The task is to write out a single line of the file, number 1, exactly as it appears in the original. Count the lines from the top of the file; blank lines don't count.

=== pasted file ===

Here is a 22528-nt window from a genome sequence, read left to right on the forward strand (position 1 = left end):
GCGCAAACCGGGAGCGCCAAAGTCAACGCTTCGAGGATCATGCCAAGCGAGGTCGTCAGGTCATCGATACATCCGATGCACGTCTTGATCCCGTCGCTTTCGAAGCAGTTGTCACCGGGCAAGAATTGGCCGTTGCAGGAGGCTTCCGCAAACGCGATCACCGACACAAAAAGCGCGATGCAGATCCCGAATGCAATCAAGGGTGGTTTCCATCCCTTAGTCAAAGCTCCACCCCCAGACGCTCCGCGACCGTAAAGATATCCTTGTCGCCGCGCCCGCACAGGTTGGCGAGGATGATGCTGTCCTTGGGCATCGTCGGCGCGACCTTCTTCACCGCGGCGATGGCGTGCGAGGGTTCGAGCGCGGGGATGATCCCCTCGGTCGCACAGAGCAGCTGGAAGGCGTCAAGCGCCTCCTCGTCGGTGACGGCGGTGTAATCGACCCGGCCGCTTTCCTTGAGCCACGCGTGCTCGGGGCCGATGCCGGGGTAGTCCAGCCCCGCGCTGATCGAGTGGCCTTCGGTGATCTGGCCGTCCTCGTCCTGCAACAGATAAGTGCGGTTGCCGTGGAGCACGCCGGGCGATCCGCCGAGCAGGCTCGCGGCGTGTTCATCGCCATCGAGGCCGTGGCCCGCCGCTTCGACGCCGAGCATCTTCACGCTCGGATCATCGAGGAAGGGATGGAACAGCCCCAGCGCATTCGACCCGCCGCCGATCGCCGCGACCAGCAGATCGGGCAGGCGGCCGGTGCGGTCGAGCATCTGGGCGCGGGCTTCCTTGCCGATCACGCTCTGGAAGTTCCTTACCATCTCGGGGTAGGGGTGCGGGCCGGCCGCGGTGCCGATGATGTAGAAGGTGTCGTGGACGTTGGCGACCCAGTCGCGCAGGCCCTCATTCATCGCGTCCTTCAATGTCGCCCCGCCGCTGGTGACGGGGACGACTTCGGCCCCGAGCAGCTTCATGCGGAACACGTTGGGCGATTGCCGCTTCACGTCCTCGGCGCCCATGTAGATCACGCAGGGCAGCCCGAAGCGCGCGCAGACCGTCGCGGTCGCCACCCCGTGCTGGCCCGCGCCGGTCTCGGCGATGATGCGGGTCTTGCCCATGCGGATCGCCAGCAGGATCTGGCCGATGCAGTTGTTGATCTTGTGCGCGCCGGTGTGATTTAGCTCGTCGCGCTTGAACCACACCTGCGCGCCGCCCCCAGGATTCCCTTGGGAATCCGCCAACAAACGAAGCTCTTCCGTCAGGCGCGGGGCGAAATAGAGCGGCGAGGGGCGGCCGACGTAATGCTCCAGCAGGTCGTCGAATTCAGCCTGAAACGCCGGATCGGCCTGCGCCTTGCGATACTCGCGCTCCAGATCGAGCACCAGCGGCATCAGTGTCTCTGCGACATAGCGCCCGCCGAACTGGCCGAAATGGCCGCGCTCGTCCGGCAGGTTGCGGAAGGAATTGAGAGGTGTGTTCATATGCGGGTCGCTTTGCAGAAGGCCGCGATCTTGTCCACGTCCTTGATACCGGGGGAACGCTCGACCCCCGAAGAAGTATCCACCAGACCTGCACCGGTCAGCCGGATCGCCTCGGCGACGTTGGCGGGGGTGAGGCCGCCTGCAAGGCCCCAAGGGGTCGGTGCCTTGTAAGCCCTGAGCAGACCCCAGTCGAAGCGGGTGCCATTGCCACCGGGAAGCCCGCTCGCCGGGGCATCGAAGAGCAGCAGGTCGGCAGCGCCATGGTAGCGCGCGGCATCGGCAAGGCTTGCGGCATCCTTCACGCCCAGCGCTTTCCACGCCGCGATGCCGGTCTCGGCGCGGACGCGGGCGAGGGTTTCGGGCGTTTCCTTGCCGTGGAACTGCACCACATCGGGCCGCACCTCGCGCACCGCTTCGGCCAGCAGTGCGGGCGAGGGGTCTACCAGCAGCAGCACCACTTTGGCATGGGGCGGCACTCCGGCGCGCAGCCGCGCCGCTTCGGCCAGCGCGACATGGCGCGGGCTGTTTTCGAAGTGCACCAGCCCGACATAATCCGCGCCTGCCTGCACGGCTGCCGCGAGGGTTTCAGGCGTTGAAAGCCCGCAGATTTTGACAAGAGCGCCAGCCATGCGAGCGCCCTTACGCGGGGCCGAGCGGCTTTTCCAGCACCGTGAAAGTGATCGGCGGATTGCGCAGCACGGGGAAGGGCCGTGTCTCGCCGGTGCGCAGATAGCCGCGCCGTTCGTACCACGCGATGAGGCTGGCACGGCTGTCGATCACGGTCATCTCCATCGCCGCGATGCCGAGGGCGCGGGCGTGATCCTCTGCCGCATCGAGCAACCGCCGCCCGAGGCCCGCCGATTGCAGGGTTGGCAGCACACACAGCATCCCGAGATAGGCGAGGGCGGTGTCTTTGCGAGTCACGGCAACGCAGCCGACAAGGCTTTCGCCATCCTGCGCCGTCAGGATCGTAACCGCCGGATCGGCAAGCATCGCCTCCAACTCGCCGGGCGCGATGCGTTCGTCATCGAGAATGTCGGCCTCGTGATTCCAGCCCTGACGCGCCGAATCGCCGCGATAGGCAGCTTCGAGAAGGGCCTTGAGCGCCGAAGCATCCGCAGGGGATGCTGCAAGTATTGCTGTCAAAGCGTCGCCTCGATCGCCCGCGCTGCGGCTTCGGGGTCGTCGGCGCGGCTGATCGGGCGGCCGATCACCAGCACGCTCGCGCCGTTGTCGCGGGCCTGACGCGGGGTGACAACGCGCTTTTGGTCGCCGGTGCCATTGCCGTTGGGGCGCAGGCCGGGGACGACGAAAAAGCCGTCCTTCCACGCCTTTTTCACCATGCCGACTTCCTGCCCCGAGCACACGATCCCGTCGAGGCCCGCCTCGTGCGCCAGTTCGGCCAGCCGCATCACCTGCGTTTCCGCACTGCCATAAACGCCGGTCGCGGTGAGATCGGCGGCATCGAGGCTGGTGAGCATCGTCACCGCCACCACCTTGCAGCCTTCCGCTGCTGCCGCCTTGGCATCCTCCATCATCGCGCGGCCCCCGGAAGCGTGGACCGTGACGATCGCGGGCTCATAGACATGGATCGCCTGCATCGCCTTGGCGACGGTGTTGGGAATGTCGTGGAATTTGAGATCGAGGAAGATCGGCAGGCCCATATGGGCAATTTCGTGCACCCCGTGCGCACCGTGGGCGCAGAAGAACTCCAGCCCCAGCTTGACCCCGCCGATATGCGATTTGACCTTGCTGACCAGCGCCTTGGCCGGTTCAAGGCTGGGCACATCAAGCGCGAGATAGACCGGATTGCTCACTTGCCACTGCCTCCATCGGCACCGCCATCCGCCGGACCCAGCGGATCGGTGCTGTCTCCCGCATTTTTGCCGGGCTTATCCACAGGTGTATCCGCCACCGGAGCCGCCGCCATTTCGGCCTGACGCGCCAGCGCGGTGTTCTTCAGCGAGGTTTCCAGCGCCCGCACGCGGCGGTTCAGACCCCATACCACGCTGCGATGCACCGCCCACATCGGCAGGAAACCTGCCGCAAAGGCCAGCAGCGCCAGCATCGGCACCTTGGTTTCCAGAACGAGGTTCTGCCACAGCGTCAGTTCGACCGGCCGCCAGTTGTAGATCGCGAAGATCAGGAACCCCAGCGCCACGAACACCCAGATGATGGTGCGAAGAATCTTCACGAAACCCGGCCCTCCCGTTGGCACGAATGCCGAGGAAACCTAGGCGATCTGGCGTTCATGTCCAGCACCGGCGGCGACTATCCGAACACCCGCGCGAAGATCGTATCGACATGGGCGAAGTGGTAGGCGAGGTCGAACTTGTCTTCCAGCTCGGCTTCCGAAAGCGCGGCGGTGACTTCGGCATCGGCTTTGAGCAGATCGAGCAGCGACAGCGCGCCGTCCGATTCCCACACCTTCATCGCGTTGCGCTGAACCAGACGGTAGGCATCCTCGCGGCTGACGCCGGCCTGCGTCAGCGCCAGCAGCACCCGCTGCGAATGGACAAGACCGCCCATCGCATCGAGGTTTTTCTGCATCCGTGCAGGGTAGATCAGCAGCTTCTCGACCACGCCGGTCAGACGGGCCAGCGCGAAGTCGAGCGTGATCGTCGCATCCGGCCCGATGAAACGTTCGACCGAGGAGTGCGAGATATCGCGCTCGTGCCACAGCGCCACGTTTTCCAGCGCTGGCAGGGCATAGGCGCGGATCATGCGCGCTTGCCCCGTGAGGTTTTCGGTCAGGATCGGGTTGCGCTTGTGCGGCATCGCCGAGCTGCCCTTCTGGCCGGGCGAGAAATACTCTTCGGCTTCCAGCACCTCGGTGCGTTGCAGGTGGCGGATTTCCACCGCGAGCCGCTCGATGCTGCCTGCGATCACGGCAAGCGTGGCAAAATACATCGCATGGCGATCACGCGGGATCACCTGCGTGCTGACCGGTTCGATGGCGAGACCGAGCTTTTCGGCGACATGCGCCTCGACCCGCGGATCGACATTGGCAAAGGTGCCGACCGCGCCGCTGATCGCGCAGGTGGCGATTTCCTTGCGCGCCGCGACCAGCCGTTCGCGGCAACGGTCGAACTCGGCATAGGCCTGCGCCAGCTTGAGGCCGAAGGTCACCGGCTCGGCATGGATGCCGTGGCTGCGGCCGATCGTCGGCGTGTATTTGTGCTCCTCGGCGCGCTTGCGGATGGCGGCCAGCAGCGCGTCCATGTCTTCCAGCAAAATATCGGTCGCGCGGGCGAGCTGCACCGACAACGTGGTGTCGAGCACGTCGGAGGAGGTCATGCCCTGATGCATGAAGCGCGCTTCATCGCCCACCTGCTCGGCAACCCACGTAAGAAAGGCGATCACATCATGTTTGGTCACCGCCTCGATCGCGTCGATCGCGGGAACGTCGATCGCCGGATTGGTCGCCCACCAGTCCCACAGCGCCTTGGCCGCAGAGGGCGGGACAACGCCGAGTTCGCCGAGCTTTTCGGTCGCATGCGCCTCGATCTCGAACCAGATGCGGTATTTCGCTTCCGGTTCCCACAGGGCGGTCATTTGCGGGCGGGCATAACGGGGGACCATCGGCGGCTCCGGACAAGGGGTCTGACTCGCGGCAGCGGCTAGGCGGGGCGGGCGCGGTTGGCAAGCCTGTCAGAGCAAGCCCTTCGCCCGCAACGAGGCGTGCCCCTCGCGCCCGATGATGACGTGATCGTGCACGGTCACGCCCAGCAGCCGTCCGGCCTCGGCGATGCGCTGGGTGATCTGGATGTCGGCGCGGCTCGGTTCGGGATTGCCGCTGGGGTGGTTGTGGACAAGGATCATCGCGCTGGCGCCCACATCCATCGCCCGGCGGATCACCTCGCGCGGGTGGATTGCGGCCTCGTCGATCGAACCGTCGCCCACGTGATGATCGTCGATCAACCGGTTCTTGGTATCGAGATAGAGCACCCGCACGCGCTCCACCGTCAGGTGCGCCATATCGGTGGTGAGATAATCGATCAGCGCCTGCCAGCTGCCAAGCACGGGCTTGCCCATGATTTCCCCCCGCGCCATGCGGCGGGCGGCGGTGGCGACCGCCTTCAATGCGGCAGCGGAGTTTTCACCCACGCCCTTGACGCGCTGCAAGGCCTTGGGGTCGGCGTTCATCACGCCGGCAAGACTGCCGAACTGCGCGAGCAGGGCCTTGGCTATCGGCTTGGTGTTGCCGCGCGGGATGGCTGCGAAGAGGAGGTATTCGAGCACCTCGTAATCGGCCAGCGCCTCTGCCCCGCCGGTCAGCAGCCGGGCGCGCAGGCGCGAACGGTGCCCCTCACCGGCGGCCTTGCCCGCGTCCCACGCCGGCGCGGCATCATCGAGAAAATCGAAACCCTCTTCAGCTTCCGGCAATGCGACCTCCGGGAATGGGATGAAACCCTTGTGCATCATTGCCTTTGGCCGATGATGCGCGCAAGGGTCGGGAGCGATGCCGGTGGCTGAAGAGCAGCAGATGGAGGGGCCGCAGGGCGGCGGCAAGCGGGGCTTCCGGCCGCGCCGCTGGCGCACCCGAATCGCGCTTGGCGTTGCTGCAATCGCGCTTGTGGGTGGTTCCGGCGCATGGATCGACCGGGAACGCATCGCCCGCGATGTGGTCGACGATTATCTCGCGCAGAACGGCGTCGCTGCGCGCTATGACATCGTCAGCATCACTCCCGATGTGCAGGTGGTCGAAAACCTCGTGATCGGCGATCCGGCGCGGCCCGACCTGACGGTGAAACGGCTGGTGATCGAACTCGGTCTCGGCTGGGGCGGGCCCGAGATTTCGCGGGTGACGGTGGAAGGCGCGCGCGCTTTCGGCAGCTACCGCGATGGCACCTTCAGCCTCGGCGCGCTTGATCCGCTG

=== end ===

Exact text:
Here is a 22528-nt window from a genome sequence, read left to right on the forward strand (position 1 = left end):